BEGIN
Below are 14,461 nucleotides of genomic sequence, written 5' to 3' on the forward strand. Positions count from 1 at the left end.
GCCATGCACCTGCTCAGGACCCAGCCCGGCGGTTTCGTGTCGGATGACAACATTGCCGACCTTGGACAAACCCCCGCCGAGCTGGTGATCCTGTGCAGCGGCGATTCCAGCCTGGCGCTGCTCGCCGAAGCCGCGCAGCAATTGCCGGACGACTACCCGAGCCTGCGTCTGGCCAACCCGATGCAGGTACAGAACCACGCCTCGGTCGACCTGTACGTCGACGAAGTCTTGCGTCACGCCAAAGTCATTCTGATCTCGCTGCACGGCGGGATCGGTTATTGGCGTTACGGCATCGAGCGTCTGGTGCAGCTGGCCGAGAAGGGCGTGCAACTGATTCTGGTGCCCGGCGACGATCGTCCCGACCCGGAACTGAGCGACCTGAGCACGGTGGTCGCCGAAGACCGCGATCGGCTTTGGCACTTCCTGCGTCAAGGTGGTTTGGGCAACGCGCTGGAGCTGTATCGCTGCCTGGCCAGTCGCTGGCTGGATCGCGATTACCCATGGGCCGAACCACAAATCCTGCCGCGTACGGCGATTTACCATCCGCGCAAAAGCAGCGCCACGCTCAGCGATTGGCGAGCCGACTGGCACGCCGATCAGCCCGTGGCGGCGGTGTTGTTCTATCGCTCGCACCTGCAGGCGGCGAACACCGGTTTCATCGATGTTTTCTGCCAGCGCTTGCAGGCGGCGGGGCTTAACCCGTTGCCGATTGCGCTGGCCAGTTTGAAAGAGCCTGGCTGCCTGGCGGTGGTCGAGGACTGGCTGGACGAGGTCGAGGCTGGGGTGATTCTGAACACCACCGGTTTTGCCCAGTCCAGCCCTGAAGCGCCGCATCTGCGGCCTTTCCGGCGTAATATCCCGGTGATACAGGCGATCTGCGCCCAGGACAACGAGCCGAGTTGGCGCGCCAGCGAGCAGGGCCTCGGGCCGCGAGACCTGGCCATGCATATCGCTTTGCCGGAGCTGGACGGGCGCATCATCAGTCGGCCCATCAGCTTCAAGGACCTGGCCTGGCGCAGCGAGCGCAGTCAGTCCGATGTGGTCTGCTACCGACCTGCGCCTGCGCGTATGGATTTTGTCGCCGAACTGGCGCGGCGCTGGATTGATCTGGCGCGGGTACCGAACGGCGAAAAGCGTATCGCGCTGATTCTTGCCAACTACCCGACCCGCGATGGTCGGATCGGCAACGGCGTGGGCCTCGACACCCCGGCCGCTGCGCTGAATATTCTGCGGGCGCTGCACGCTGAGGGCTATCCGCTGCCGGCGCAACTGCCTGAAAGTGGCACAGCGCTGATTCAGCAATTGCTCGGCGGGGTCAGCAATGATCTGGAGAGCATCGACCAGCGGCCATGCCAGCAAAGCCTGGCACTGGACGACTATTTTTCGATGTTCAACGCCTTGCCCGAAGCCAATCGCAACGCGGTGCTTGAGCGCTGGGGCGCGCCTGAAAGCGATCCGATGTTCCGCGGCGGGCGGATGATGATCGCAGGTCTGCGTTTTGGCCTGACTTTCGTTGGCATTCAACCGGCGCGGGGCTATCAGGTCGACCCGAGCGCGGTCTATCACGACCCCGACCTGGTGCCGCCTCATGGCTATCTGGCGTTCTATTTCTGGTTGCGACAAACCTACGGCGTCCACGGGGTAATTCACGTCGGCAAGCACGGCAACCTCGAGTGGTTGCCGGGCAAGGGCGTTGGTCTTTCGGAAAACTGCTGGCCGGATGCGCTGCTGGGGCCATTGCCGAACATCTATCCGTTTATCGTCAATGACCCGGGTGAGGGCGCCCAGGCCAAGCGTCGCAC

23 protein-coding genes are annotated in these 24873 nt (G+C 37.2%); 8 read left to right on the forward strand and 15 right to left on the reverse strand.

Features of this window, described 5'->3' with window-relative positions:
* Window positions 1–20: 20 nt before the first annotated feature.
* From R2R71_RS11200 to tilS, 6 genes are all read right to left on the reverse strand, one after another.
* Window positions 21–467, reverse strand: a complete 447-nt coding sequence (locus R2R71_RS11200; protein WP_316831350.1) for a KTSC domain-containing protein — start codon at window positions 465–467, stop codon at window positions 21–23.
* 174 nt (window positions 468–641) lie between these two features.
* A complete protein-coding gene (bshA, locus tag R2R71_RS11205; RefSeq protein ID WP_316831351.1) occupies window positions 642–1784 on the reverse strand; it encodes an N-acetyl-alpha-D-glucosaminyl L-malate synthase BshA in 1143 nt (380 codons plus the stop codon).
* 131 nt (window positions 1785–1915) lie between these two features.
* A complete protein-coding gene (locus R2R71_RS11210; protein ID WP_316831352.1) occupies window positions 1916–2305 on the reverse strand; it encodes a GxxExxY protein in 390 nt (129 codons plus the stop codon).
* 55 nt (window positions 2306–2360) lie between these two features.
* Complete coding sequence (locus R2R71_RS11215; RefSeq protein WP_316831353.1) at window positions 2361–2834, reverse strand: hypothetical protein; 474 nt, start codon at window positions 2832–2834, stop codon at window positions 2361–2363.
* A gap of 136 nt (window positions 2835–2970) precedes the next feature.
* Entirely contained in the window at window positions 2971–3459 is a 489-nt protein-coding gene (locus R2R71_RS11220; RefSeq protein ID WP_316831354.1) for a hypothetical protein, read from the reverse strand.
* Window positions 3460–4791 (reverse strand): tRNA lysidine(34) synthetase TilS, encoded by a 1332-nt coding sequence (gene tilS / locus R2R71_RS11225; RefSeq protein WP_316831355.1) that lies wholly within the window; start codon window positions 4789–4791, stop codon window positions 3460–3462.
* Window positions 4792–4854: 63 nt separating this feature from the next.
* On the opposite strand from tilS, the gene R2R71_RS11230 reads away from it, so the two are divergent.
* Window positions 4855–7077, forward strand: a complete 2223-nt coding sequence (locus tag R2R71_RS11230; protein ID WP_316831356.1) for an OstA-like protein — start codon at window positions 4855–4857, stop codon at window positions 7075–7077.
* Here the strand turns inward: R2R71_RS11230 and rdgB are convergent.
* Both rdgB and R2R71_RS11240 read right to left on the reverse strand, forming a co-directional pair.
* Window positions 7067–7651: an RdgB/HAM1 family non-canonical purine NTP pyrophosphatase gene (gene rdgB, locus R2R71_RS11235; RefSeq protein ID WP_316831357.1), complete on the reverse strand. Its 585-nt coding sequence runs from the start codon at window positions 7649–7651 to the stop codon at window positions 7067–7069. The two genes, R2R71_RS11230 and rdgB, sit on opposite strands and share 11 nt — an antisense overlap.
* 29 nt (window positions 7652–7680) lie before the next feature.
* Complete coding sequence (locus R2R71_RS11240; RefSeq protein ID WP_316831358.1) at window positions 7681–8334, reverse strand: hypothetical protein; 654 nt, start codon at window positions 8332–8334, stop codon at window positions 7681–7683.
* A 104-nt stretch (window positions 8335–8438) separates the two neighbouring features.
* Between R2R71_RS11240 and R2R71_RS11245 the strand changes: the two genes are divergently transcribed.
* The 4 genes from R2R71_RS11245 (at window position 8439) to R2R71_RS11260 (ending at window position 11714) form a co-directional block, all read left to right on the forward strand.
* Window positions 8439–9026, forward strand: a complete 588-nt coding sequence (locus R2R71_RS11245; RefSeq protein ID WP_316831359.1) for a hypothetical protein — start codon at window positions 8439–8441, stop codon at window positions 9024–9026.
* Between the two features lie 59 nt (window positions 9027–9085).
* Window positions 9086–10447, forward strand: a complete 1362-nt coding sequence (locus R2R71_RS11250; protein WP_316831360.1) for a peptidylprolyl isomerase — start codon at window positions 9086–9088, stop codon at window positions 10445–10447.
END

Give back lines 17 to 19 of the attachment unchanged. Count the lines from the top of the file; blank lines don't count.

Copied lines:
* Window positions 4792–4854: 63 nt separating this feature from the next.
* On the opposite strand from tilS, the gene R2R71_RS11230 reads away from it, so the two are divergent.
* Window positions 4855–7077, forward strand: a complete 2223-nt coding sequence (locus tag R2R71_RS11230; protein ID WP_316831356.1) for an OstA-like protein — start codon at window positions 4855–4857, stop codon at window positions 7075–7077.